The culture of football remains enormously disrespectful and pretty undignified.  What’s respectful about Andre Villas-Boas publically berating the latest referee to cost him, as he sees it, three points?  What’s dignified about grown men throwing themselves to the ground in mock-agony, heaving themselves up again and engaging in some elaborate pantomime of imaginary cards, clasped hands and stricken visages?
And where does this come from?  It comes from a desperation to win at all costs.   Whinge, complain, throw yourself around enough and you’ll get something eventually.  Nobody would do it if that wasn’t the case.

The darker side of this though is that football is also about the creation, and exploitation, of weaknesses in the opposition.  When Luis Suarez reacts to Fulham – Fulham! – fans berating him for being a cheat, he’s letting slip a “weakness”, so he’s going to get it all the more.  Any player marked out as different in some way is subject to this.  Terraces are very good at coming up with chants customised to the oddities of an individual player.  That’s fine as far as it goes – these chants can often be witty and they praise as much as condemn – but each chant causes further layers of insularity and, I think, fear to accrete  around the game.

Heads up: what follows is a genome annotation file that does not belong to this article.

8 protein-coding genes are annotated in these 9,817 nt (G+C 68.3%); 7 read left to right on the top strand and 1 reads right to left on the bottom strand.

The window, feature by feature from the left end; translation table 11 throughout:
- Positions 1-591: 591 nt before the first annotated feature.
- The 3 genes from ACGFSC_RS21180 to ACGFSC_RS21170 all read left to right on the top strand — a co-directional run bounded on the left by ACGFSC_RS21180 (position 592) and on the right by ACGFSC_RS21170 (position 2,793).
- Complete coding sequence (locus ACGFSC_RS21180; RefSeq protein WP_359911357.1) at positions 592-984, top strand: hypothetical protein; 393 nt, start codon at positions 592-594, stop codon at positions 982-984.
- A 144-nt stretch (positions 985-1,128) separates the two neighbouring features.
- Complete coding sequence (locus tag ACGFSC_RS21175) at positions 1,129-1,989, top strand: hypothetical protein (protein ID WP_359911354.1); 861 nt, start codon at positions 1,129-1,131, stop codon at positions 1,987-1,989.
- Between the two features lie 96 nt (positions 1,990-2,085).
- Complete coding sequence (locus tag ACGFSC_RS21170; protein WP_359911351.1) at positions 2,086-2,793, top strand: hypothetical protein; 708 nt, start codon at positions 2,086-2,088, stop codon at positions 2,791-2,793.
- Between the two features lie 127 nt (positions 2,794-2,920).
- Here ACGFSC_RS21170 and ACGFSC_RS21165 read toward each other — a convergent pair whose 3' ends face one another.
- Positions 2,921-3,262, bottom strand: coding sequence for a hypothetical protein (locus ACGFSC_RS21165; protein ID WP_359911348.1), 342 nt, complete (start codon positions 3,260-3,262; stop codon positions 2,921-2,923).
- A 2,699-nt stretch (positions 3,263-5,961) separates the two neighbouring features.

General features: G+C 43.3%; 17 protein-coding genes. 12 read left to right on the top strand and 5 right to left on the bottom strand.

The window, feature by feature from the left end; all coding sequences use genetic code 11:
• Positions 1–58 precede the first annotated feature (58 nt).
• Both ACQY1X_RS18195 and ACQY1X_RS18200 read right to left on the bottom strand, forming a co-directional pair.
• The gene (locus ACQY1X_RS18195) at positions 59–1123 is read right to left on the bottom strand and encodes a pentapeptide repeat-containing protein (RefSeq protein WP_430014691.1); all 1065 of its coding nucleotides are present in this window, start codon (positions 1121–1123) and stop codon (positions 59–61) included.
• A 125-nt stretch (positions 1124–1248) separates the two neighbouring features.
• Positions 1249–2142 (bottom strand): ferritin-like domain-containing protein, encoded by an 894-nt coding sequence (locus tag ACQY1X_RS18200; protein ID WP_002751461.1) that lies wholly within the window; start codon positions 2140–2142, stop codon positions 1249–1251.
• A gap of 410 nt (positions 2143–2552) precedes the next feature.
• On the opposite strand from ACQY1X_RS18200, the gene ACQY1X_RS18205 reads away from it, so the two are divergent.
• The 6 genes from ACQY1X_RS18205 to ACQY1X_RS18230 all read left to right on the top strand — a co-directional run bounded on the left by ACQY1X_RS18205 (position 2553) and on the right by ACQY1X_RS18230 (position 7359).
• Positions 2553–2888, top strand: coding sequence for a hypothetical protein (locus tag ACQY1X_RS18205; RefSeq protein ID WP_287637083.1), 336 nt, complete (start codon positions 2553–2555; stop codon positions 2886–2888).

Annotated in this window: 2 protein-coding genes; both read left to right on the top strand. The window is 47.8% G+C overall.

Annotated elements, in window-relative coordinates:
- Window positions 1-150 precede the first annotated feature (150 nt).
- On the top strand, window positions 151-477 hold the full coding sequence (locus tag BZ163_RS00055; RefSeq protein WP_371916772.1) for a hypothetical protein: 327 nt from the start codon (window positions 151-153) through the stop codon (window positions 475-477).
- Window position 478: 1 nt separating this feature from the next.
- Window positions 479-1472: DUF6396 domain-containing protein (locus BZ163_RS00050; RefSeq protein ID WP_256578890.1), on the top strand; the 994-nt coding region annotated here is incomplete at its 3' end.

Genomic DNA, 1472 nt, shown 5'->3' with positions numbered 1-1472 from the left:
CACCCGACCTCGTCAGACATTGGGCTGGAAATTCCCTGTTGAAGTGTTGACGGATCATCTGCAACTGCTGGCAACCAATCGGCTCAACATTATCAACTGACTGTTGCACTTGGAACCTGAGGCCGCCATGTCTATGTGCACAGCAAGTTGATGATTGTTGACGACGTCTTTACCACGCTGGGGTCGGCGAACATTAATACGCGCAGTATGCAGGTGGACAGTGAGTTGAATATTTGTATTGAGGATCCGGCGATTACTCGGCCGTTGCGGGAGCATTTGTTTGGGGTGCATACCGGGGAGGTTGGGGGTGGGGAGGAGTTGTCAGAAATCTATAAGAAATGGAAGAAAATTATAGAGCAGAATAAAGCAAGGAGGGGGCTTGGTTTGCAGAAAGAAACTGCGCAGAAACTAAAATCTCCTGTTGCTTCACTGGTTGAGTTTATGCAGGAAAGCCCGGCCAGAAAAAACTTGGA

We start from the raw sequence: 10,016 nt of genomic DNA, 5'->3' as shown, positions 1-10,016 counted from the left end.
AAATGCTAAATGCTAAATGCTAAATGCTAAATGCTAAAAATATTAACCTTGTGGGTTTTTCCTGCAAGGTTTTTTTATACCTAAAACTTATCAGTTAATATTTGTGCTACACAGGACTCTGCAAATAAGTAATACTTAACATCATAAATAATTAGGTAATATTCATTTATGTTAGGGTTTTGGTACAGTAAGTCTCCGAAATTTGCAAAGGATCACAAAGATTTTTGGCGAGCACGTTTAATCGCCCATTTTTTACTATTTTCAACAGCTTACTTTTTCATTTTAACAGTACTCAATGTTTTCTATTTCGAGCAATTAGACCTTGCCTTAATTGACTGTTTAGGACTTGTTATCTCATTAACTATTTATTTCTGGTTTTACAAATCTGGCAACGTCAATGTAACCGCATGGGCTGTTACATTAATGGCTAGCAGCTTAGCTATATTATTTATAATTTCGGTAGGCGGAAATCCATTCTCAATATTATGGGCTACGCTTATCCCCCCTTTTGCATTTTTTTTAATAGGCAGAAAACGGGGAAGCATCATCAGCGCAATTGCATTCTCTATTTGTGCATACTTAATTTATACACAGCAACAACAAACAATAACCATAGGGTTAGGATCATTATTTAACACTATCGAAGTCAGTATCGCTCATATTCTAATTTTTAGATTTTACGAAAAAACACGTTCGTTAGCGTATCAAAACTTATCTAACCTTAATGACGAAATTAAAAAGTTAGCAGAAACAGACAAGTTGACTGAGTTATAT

The way to survive is a) not to let on that you’re different and b) not to show a sign of weakness.  But how healthy can that possibly be?  The world outside football is pretty damn diverse, and in general it tries to find a place for people who don’t have the thick carapace to shrug off the crap they get.  Football doesn’t.  It crushes, relentlessly, through its ingrained culture, the smallest difference, and it punishes those who slip or reveal too much of themselves.